A community seniors advocate has been chosen honouree for the Tri-Cities Ridge Meadows IG Wealth Management Walk for Alzheimer’s fundraiser.
And, Heather Treleaven is using the spotlight to shine a light on the network’s Dementia-Friendly Community Task Group.
There is a stigma surrounding dementia and ageism, that all people who are older have memory loss, explained the coordinator of the Maple Ridge, Pitt Meadows, Katzie Seniors Network.
However, this is simply not true, said Treleaven.
“Memory loss is not a normal part of aging. It’s a disease and there are things we can do to mitigate the impact so as soon as somebody is diagnosed and connected with supportive resources, the better their journey will be,” she explained.
And, the dementia-friendly task force is striving to eliminate the stigma to make the cities of Maple Ridge and Pitt Meadows inclusive of people living with dementia.
Their plan includes educating community members, for example the city’s frontline staff who work out in the community, to recognize a person who is struggling or lost. Also, educating those who work in retail and community businesses so they can be more helpful and patient.
“Also working with organizations to encourage them to modify their volunteer positions so that people living with dementia can continue on being included and active in the community for as long as possible,” said Treleaven.
Often, she explained, a person diagnosed with dementia or Alzheimer’s will feel ostracized from their friends and the community. A common complaint Treleaven hears from those diagnosed with the disease is that people stop calling them and inviting them out because they don’t know how to react or support them.
“I would like to see our community remain inclusive of people with dementia,” she said.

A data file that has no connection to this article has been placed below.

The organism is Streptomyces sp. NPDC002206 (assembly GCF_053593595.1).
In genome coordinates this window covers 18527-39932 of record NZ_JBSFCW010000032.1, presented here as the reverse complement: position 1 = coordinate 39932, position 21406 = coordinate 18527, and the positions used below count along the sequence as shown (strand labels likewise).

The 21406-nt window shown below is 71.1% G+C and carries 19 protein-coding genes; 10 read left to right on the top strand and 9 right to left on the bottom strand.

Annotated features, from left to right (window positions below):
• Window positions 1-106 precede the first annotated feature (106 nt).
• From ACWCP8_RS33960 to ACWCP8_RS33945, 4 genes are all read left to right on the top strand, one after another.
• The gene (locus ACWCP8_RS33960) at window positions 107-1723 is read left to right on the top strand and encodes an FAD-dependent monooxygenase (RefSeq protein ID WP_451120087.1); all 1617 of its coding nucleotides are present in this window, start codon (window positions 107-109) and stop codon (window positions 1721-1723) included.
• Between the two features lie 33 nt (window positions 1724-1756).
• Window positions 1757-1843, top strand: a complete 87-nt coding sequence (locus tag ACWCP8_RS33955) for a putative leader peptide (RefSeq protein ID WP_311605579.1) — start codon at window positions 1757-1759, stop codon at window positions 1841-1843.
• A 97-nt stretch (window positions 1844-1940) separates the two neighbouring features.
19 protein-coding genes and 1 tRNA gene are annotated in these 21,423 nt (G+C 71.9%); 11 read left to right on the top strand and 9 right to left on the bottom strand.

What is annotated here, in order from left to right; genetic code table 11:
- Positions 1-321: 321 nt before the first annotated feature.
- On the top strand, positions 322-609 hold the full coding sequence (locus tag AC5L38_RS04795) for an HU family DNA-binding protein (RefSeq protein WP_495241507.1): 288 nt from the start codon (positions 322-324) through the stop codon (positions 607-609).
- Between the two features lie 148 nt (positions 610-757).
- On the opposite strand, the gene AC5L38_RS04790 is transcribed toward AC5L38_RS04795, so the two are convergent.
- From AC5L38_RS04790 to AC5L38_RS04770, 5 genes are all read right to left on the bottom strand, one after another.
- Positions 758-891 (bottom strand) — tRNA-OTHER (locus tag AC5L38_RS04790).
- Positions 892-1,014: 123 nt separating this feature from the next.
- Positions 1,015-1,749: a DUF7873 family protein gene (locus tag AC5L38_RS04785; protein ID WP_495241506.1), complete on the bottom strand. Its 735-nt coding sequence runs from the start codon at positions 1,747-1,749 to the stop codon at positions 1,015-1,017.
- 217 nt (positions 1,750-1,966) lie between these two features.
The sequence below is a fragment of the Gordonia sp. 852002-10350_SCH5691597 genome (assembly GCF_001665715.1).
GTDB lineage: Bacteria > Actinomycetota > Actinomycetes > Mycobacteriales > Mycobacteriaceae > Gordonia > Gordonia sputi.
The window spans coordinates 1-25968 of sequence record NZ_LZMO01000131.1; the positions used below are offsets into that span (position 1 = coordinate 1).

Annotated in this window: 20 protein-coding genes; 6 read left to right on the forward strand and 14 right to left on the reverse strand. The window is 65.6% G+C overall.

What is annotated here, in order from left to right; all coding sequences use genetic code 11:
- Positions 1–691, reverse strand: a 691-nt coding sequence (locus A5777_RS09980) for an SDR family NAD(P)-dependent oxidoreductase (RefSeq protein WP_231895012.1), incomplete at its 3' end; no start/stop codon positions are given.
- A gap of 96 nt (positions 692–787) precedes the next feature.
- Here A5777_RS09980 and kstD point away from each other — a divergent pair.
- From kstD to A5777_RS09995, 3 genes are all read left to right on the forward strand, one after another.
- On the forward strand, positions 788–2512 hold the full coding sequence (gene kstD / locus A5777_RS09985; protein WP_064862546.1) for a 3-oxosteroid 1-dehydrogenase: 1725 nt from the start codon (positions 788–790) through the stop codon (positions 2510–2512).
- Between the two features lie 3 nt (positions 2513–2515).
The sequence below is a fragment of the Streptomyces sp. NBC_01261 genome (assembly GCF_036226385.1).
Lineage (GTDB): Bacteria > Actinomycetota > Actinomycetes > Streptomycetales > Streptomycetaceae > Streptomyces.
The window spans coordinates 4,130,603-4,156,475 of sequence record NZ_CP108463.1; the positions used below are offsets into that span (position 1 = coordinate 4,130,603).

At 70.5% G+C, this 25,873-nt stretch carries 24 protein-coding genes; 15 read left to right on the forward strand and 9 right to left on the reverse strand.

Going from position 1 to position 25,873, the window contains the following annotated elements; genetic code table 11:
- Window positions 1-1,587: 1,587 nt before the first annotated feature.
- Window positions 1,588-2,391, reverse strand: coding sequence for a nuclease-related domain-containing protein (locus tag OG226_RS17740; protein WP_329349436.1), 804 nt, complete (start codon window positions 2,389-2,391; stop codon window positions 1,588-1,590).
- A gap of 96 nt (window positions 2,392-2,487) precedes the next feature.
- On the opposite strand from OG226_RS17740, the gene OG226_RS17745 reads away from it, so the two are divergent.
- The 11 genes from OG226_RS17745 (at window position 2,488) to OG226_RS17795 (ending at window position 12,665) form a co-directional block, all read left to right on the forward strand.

Treleaven is really proud of her dementia-friendly community task group and the work they are undertaking. It’s a very eclectic group of people, she said, including those with lived experience, care-givers, academic people working in the community, and seniors who have personal experience.
“They are what’s driving our work.”
Treleaven was chosen as honouree for this community because of her relentless passion over the past decade to make sure the voices of seniors and people living with dementia are heard. This includes Treleaven’s work facilitating community consultations, the sourcing of grant funding and connecting with funding partners to help build resources for a more age and dementia friendly community, explained a profile for the advocate on the IG Wealth Management Walk for Alzheimer’s website.
The Dementia-Friendly Community Task Group of the Maple Ridge, Pitt Meadows, Katzie Seniors Network is hoping to raise $3,000 for the Alzheimer Society of B.C. to support programs and services that improve quality of life for people living with dementia and their families in the community.
According to the Alzheimer Society, two-in-three British Columbians have personally known someone who is living with or who has lived with dementia.
“While our ultimate vision is a world without dementia, that vision begins with a world where people living with the disease are welcomed, acknowledged and included,” wrote Treleaven online.
Treleaven’s team will be meeting at Memorial Peace Park at 11 a.m. on Saturday, May 15 for a socially distanced walk, in accordance with PHO restrictions surrounding COVID-19.
There will also be a socially-distanced walk on Saturday, May 29 at 11 a.m. in Pitt Meadows starting at Heritage Hall, 12460 Harris Road.
However, people can also participate by creating their own team for walking, yoga, cycling, kayaking, hiking, or dancing, any time during the month of May.
The IG Wealth Management Walk for Alzheimer’s is Canada’s biggest fundraiser for Alzheimer’s disease and other dementias, and will be taking place in more than 400 communities across the country. In 2020, Canadians participating in the Walk raised an amazing $5.1 million.
Funds will go toward local programs and services that improve quality of life for people living with dementia and their families – in your community – and support awareness and education about dementia.
The Alzheimer Society is a leading Canadian funder of dementia research. Since 1989, they have invested more than $59 million in biomedical and quality of life research through the Alzheimer Society Research Program.
The society’s mission is to raise public awareness about Alzheimer’s disease and other dementias.
To donate to Treleaven’s team go to alzgiving.ca.
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